06 June 2011
Over the last couple years Clarion has been working hard developing good looking, high performance products that are in line with what technology thirsty consumers are looking for. In this review we’ll have a look at a great example of those efforts, the new Clarion NX501.
The Clarion NX501 is a full featured double DIN sized source unit, incorporating an AM/FM tuner, CD, DVD, MP3, AAC and WMA playback. It also includes full 2D/3D onboard satellite navigation, connectivity for your iPod or iPhone and Bluetooth for hands-free telephony and A2DP streaming audio. The 6.2” TFT touchscreen provides control and customization capability for all your favorite sources and the bright and easy to use GUI makes day to day living with the NX501 a very pleasant experience. The unit is priced right around the $1000 mark in the US and Canada.
There are so many bells and whistles incorporated into the unit that listing them here is impossible, but here are a few of the more notable features: The TeleAtlas based map database was created using high resolution aerial and land based data. The supplied maps cover all of the United States, Canada, and Puerto Rico. The mapping data and over 15 million points of interest are stored on a 4GB Micro SD card for fast data retrieval. Map updates are available for purchase online from clarion.naviextras.com. And, the maps are very cool too. Just like an old school paper map the 2D mode will show you streets and elevation by color. If you switch to 3D mode, you can see the altitude and actual differences in elevation. You can see valleys, mountains, and even elevated roads. In selected cities, some landmarks and buildings are also displayed in 3D. If you’re not into reading maps, simply enter your destination on the touch screen and follow the voice guidance that will route you to your destination. When it’s time to turn, the unit will mute your music and announce the upcoming guidance. The unit will also alert you to the presence of hazards or school zones, and you can even enter your own personalized alert points. Junction View, Signpost display and Lane Assist are also new features found on the NX501.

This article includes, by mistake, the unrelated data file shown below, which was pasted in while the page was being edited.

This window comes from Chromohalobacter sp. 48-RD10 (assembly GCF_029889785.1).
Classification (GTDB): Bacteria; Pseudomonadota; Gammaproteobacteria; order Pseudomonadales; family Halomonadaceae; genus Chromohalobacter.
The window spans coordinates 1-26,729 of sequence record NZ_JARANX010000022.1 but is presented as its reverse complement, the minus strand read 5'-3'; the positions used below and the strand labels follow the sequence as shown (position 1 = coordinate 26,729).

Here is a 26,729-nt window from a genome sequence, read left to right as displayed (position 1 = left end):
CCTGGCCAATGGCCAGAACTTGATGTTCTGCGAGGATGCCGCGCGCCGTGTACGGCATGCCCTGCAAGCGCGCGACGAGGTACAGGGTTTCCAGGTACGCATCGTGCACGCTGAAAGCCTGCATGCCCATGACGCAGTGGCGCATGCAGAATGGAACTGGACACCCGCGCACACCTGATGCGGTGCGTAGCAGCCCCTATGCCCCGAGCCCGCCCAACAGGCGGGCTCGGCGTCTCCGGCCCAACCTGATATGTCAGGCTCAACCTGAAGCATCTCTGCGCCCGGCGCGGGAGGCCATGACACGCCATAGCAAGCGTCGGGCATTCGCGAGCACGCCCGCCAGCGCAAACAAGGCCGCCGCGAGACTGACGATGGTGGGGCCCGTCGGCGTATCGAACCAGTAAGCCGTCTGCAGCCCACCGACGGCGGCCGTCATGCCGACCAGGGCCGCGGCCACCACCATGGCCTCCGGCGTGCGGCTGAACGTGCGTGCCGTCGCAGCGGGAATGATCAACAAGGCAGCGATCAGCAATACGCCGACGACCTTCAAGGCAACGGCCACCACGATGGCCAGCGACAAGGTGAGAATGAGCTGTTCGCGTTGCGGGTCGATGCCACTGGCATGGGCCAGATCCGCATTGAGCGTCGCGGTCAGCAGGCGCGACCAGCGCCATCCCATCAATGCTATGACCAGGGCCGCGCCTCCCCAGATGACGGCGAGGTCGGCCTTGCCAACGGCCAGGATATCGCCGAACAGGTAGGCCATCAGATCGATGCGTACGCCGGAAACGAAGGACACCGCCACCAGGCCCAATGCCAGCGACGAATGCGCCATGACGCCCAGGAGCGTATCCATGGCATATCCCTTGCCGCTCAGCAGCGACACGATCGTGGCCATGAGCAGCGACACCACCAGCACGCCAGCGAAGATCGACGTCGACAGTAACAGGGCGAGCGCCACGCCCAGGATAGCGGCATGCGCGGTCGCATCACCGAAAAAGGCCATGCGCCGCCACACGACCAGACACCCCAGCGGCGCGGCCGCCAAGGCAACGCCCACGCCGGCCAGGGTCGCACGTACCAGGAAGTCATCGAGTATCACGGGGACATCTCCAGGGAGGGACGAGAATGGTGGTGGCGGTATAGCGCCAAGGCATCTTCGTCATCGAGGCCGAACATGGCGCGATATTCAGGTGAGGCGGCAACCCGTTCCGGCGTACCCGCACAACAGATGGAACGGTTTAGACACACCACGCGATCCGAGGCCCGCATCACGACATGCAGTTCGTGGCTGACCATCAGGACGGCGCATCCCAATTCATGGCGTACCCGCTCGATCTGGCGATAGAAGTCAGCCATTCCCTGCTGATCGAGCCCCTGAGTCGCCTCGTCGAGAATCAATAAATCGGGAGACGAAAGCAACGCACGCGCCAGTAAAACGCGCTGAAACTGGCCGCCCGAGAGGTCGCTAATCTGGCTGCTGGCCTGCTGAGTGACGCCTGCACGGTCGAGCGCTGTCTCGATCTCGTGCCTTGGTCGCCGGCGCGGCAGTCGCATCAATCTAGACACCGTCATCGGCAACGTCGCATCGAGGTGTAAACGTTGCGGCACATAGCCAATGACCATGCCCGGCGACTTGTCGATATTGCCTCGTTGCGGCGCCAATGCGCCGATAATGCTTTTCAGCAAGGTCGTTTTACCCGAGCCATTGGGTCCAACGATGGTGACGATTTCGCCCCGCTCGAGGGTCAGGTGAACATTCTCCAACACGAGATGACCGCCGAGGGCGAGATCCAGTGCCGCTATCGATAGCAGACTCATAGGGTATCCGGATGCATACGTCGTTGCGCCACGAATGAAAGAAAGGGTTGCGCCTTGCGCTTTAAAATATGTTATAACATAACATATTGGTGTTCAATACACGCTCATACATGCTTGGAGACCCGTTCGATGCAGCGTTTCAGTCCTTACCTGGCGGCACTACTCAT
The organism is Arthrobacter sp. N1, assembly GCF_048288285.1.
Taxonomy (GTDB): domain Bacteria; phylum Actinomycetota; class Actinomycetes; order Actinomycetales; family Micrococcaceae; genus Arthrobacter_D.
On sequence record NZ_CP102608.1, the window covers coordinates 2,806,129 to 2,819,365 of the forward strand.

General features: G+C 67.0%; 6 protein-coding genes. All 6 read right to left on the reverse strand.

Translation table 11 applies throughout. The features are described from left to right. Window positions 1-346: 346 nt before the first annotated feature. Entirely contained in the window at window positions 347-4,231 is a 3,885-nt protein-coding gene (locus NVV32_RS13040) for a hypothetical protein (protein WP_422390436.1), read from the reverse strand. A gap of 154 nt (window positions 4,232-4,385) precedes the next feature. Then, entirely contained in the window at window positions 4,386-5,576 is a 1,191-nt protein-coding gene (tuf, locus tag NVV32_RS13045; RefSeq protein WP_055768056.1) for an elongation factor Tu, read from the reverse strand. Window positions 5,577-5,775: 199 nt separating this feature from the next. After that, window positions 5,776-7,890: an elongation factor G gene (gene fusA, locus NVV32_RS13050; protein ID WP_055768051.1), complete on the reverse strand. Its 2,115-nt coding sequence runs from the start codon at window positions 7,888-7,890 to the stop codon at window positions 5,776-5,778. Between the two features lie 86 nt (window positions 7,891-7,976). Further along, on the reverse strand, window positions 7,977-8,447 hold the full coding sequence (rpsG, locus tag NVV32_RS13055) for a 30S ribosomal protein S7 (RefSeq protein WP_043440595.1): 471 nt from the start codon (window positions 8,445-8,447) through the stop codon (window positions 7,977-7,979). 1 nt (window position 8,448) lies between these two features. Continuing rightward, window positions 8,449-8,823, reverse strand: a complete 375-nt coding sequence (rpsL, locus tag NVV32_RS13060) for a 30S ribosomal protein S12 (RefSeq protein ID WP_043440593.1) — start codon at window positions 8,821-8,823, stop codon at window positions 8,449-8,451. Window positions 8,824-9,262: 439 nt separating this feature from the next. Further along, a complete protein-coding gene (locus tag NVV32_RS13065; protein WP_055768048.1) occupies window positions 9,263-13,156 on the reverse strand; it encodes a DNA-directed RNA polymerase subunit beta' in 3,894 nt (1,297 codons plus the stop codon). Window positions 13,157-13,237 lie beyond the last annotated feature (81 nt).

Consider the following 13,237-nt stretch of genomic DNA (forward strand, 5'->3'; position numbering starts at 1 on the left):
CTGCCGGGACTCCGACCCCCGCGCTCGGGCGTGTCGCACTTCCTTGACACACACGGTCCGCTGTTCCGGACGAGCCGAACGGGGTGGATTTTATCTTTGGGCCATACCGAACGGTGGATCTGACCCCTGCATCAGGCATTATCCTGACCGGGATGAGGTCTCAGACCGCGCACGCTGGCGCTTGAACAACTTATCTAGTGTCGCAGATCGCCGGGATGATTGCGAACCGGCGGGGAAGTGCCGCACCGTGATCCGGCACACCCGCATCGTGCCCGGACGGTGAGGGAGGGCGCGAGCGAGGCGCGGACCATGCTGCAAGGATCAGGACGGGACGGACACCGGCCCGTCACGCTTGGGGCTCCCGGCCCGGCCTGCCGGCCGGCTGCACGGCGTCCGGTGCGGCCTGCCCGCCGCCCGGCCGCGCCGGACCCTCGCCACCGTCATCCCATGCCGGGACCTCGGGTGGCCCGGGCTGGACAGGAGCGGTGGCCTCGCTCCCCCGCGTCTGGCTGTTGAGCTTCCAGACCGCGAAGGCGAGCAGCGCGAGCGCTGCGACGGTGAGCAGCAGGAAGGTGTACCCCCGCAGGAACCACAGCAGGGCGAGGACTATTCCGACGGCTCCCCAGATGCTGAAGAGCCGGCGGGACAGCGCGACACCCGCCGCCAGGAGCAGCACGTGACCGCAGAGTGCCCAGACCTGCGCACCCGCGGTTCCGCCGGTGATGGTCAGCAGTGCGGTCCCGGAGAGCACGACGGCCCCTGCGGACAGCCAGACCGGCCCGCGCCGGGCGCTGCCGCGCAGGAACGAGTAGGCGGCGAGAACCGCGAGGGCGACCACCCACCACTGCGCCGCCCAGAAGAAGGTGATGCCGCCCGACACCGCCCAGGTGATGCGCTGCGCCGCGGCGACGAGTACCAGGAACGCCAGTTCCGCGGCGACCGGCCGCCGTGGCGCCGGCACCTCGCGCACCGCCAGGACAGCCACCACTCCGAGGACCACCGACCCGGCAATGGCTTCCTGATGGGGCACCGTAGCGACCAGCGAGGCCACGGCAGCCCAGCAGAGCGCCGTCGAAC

The built-in Bluetooth connectivity is powered by Parrot and offers comprehensive compatibility with a vast array of mobile phones, personal music players and PDA’s. An integrated microphone is built into the front panel and an optional external microphone for use in noisy environments is also available.
Don’t think for a minute that the engineers at Clarion neglected the unit’s audio and video playback capabilities. The NX501 boasts one of the most powerful internal MOSFET amplifier ever used by Clarion, as well as 3 pairs of RCA outputs (Front/Rear/Sub) rated at a full 4 volts. There are also two auxiliary inputs, one on the front panel for easy access, and another rear mounted input for more permanently installed sources. Speaking of additional inputs, the NX501 is “Made for iPod/iPhone”, and is fully compatible with all iPhones, iTouchs, iPod Nanos and Classics as well. Simple Control is a selectable feature that lets your passenger play DJ, and control the tunes via the iPod while the track and album art is still displayed on the unit. Even better, when connected via the USB cable, the DAC in your iPod is bypassed, and that task is taken over by the NX501’s built-in 24Bit D/A converter for maximum fidelity. If you use something other than an Apple product, no worries, the included Aux inputs and USB port will allow you to easily connect virtually any storage device or player.
Dual zone controls provide the ability to have different audio and video signals playing at the same time, an excellent feature when you want to listen to music, and the kids want to watch a movie via an overhead or headrest monitor. The feature list goes on, but by now I think you get the idea!
Controls and Ergonomics:
Okay, for me the controls and ergonomics are what makes or breaks a source unit. Regardless of how many features it has or how great the specifications are, if it’s a pain to use, I won’t even consider it.
When it comes to ease of use, the Clarion scores quite well, with large intuitive icons and controls and an excellently designed rotary volume control. The touch screen does require a firmer touch than I’m used to, but once I became used to how hard I needed to press, it worked very well. I could access all the sources, and make all the setup and adjustments without needing to continually refer to the manual, which I appreciated.